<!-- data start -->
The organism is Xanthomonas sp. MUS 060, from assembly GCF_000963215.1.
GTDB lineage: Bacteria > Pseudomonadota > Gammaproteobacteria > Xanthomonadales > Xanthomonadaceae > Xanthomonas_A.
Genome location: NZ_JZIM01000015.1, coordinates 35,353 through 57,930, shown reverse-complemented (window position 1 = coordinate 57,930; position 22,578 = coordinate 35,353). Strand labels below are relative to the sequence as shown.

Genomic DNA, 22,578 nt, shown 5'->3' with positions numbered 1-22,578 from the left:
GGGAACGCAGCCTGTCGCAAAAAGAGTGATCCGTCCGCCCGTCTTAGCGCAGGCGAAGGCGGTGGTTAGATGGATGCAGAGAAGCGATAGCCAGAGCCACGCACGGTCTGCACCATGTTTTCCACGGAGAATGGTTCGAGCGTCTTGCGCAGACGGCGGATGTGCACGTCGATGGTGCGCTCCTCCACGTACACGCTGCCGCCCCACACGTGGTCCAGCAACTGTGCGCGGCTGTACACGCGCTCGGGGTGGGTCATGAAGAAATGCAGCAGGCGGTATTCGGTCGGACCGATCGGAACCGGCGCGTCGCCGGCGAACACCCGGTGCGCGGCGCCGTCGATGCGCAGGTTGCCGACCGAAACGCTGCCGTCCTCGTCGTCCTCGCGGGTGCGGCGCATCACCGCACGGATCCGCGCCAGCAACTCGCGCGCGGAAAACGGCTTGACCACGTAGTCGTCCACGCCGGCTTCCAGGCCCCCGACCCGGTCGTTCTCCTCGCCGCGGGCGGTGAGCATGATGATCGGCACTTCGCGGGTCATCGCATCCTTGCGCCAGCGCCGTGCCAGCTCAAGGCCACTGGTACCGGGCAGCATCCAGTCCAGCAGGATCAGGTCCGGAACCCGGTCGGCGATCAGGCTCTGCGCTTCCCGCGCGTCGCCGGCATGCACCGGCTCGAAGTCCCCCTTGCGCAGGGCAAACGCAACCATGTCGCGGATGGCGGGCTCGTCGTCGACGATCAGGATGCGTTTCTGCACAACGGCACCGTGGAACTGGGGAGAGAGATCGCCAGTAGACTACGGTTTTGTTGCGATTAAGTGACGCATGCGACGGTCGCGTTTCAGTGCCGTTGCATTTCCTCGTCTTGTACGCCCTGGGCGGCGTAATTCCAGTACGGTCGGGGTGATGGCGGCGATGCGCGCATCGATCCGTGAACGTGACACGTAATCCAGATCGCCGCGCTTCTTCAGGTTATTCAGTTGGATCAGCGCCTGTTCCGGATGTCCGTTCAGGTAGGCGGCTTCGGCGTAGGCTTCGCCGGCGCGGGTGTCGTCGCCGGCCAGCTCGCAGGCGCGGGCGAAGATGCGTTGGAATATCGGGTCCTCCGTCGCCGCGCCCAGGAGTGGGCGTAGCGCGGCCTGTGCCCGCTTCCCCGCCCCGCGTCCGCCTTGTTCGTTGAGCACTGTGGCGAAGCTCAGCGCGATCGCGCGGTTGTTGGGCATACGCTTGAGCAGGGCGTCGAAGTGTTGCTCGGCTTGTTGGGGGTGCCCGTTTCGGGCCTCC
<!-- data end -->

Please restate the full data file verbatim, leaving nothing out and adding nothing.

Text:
The organism is Xanthomonas sp. MUS 060, from assembly GCF_000963215.1.
GTDB lineage: Bacteria > Pseudomonadota > Gammaproteobacteria > Xanthomonadales > Xanthomonadaceae > Xanthomonas_A.
Genome location: NZ_JZIM01000015.1, coordinates 35,353 through 57,930, shown reverse-complemented (window position 1 = coordinate 57,930; position 22,578 = coordinate 35,353). Strand labels below are relative to the sequence as shown.

Genomic DNA, 22,578 nt, shown 5'->3' with positions numbered 1-22,578 from the left:
GGGAACGCAGCCTGTCGCAAAAAGAGTGATCCGTCCGCCCGTCTTAGCGCAGGCGAAGGCGGTGGTTAGATGGATGCAGAGAAGCGATAGCCAGAGCCACGCACGGTCTGCACCATGTTTTCCACGGAGAATGGTTCGAGCGTCTTGCGCAGACGGCGGATGTGCACGTCGATGGTGCGCTCCTCCACGTACACGCTGCCGCCCCACACGTGGTCCAGCAACTGTGCGCGGCTGTACACGCGCTCGGGGTGGGTCATGAAGAAATGCAGCAGGCGGTATTCGGTCGGACCGATCGGAACCGGCGCGTCGCCGGCGAACACCCGGTGCGCGGCGCCGTCGATGCGCAGGTTGCCGACCGAAACGCTGCCGTCCTCGTCGTCCTCGCGGGTGCGGCGCATCACCGCACGGATCCGCGCCAGCAACTCGCGCGCGGAAAACGGCTTGACCACGTAGTCGTCCACGCCGGCTTCCAGGCCCCCGACCCGGTCGTTCTCCTCGCCGCGGGCGGTGAGCATGATGATCGGCACTTCGCGGGTCATCGCATCCTTGCGCCAGCGCCGTGCCAGCTCAAGGCCACTGGTACCGGGCAGCATCCAGTCCAGCAGGATCAGGTCCGGAACCCGGTCGGCGATCAGGCTCTGCGCTTCCCGCGCGTCGCCGGCATGCACCGGCTCGAAGTCCCCCTTGCGCAGGGCAAACGCAACCATGTCGCGGATGGCGGGCTCGTCGTCGACGATCAGGATGCGTTTCTGCACAACGGCACCGTGGAACTGGGGAGAGAGATCGCCAGTAGACTACGGTTTTGTTGCGATTAAGTGACGCATGCGACGGTCGCGTTTCAGTGCCGTTGCATTTCCTCGTCTTGTACGCCCTGGGCGGCGTAATTCCAGTACGGTCGGGGTGATGGCGGCGATGCGCGCATCGATCCGTGAACGTGACACGTAATCCAGATCGCCGCGCTTCTTCAGGTTATTCAGTTGGATCAGCGCCTGTTCCGGATGTCCGTTCAGGTAGGCGGCTTCGGCGTAGGCTTCGCCGGCGCGGGTGTCGTCGCCGGCCAGCTCGCAGGCGCGGGCGAAGATGCGTTGGAATATCGGGTCCTCCGTCGCCGCGCCCAGGAGTGGGCGTAGCGCGGCCTGTGCCCGCTTCCCCGCCCCGCGTCCGCCTTGTTCGTTGAGCACTGTGGCGAAGCTCAGCGCGATCGCGCGGTTGTTGGGCATACGCTTGAGCAGGGCGTCGAAGTGTTGCTCGGCTTGTTGGGGGTGCCCGTTTCGGGCCTCC